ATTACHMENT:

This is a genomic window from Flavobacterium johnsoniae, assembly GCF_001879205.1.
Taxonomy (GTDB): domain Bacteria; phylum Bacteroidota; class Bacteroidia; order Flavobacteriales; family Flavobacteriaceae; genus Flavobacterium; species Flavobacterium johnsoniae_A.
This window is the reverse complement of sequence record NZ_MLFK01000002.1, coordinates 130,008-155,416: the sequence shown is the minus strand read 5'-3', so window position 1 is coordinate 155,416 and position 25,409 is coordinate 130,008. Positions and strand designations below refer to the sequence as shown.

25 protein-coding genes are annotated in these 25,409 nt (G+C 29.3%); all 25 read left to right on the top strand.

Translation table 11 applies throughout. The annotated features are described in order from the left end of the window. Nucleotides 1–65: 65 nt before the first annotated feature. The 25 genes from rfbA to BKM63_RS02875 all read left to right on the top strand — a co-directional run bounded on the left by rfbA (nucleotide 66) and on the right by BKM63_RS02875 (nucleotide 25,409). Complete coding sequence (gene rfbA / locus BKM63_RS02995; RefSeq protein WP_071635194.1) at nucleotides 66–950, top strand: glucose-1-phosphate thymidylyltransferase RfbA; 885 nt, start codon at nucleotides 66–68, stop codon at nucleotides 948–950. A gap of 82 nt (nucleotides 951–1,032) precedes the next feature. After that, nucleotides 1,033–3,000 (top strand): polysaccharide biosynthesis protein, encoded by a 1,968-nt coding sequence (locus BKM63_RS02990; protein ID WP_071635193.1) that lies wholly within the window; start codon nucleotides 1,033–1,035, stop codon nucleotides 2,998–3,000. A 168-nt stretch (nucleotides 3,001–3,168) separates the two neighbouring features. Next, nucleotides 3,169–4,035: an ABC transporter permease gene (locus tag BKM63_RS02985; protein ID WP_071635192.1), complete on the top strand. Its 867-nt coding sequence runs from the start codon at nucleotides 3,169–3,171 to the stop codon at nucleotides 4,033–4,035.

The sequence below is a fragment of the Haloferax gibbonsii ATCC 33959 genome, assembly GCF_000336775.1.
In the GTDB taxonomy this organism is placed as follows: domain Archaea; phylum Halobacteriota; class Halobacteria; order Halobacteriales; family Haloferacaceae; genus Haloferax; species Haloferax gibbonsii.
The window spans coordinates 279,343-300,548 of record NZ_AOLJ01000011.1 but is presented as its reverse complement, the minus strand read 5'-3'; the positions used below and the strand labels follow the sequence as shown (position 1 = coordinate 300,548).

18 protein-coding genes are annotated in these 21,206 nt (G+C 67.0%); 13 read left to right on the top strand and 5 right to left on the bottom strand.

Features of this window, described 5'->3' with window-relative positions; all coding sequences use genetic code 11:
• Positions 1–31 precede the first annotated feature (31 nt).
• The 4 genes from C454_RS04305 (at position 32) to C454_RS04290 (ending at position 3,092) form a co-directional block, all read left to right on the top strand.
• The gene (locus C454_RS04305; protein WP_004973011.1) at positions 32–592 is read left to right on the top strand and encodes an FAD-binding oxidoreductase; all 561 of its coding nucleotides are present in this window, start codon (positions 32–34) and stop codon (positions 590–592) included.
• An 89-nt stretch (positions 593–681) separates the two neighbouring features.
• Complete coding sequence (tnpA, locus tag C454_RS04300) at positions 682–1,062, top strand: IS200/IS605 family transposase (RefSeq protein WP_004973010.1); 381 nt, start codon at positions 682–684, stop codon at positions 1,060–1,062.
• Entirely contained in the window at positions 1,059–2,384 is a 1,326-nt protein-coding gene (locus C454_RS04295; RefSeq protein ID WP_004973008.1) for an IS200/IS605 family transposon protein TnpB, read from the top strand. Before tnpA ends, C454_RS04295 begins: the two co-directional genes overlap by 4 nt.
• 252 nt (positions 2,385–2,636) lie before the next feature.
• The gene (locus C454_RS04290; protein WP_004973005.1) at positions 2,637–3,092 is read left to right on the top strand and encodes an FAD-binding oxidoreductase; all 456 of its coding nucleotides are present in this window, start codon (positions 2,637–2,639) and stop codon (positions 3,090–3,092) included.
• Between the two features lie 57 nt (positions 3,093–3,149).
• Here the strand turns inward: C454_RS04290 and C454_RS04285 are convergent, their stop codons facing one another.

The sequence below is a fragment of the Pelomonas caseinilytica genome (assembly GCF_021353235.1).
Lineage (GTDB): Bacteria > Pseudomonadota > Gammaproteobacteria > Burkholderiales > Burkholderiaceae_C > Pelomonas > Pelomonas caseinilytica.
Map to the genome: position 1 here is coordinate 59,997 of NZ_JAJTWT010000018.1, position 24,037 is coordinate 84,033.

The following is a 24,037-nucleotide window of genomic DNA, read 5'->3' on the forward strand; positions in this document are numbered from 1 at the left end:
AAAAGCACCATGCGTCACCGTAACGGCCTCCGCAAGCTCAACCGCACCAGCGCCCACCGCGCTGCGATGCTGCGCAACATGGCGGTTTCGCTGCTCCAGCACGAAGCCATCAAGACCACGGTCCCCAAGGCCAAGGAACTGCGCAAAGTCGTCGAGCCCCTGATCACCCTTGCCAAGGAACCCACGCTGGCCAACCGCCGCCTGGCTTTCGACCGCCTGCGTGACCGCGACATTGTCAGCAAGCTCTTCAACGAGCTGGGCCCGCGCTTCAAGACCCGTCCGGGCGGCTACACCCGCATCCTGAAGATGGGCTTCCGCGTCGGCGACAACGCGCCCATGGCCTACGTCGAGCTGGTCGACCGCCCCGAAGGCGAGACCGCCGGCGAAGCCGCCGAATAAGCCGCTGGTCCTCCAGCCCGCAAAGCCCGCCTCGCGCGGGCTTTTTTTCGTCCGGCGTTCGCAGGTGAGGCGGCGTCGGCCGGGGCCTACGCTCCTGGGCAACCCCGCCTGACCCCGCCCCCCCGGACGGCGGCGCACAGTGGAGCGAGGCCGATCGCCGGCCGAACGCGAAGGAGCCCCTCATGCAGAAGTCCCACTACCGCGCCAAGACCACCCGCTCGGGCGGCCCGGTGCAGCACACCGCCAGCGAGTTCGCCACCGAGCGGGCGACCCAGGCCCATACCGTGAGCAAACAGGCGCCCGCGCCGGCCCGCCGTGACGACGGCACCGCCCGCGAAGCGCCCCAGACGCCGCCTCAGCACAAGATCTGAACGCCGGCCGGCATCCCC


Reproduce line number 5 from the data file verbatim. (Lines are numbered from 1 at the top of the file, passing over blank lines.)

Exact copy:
Translation table 11 applies throughout. The annotated features are described in order from the left end of the window. Nucleotides 1–65: 65 nt before the first annotated feature. The 25 genes from rfbA to BKM63_RS02875 all read left to right on the top strand — a co-directional run bounded on the left by rfbA (nucleotide 66) and on the right by BKM63_RS02875 (nucleotide 25,409). Complete coding sequence (gene rfbA / locus BKM63_RS02995; RefSeq protein WP_071635194.1) at nucleotides 66–950, top strand: glucose-1-phosphate thymidylyltransferase RfbA; 885 nt, start codon at nucleotides 66–68, stop codon at nucleotides 948–950. A gap of 82 nt (nucleotides 951–1,032) precedes the next feature. After that, nucleotides 1,033–3,000 (top strand): polysaccharide biosynthesis protein, encoded by a 1,968-nt coding sequence (locus BKM63_RS02990; protein ID WP_071635193.1) that lies wholly within the window; start codon nucleotides 1,033–1,035, stop codon nucleotides 2,998–3,000. A 168-nt stretch (nucleotides 3,001–3,168) separates the two neighbouring features. Next, nucleotides 3,169–4,035: an ABC transporter permease gene (locus tag BKM63_RS02985; protein ID WP_071635192.1), complete on the top strand. Its 867-nt coding sequence runs from the start codon at nucleotides 3,169–3,171 to the stop codon at nucleotides 4,033–4,035.